The route for about 3 hrs. lies alternately up one side or the other of the bed or banks of this torrent: on the left, fine, steep, craggy granitic mountains rise to a height of 7,000-8,000 ft., but on the right are tamer wooded hills. Grand mountains are these precipitous masses of granite, surpassing in wildness any to be seen elsewhere in Japan, their curiously steep forms being not unlike some of the ideal crags depicted by Chinese artists.

Perhaps there is no part of the country in so truly a primeval state (with the exception of some parts of Yamato) than this torrent valley in the heart of the Shinano-Hida range, hunters seeking bears and the sheep-faced antelope or lesser game, being its sole frequenters.

Yari-ga-take is still not yet seen, but now the path strikes up a tributary gorge to the left, and passing the second hut, leads up the mountain through a forest. At an elevation of 6,400 ft. a rude shed called Akasaka no Iwa-goya, a camping-place for hunters, is passed, and just above here the forest ceases, and the first snow-field is crossed.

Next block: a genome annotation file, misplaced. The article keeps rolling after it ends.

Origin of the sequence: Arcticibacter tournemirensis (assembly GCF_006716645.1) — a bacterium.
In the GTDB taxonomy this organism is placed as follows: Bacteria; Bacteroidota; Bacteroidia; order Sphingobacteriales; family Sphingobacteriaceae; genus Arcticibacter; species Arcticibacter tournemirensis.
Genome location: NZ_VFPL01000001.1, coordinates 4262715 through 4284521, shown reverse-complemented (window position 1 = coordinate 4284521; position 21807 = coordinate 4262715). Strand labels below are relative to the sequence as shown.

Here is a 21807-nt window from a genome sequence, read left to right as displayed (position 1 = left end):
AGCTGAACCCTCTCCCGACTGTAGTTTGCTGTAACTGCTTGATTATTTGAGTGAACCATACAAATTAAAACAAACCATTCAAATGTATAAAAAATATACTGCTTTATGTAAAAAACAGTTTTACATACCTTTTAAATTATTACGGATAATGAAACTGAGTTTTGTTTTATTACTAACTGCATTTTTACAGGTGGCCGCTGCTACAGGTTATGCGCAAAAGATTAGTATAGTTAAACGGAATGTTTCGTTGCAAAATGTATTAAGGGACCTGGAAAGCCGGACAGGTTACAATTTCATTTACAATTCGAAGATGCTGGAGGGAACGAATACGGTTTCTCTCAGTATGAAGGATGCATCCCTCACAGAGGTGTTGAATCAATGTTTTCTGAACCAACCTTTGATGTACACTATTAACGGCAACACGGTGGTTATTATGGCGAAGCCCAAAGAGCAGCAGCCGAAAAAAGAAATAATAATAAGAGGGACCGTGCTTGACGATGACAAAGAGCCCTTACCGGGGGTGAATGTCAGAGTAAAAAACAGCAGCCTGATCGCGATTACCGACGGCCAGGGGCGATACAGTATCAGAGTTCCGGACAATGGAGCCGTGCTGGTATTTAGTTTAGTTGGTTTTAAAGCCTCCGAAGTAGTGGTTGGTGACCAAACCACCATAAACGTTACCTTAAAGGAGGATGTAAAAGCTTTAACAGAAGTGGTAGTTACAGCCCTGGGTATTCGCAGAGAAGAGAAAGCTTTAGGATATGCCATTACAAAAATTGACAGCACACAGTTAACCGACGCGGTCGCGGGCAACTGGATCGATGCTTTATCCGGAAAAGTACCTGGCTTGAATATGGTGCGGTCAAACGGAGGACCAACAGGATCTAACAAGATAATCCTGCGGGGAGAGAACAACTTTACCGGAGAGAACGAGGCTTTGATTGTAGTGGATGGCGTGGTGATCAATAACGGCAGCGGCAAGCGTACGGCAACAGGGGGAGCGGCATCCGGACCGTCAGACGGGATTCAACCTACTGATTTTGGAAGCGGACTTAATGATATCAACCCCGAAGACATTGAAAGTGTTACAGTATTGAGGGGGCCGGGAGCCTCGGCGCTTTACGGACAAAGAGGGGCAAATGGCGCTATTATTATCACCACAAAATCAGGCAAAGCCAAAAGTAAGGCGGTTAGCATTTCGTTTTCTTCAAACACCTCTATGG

Hence the road lies mostly over snow, but just below the summit, between the peaks, the route winds up and among huge bare masses of rock piled in indescribable confusion. From the irregular resting of some of these crags, so called 'caves' are formed, and in these hunters take up their quarters whilst watching for bears. Ptarmigan are common here.

Hence, a stiff climb up snow and over debris and a rather dangerous scramble up one side of the peak, land the traveller on a table of a few square yards of rock, the top of the 'spear' of the mountain. From the Miyagawa sleeping-hut to the summit is said to be 6 ri. The ascent can be accomplished in 7 hrs. and the descent in 4 hrs.

The peak of Yari-ga-take consists of a hard weather-resisting brecciated porphyry, which is traversed by numerous foliated siliceous bands inclined at high angles and frequently contorted. To this hard rock it owes its height, and to the siliceous bands its jagged spear-like form.

Beyond Shimashima the road recrosses the stream, which is here lined with willow-trees, and passing through a pleasant grove of red pines, emerges on to the Matsumoto plain. At Niimura (accommodation at the Tsu-un Kwai-sha) kuruma can sometimes be obtained. The road is practicable for them all the way, even from Shimashima, were there any to be had.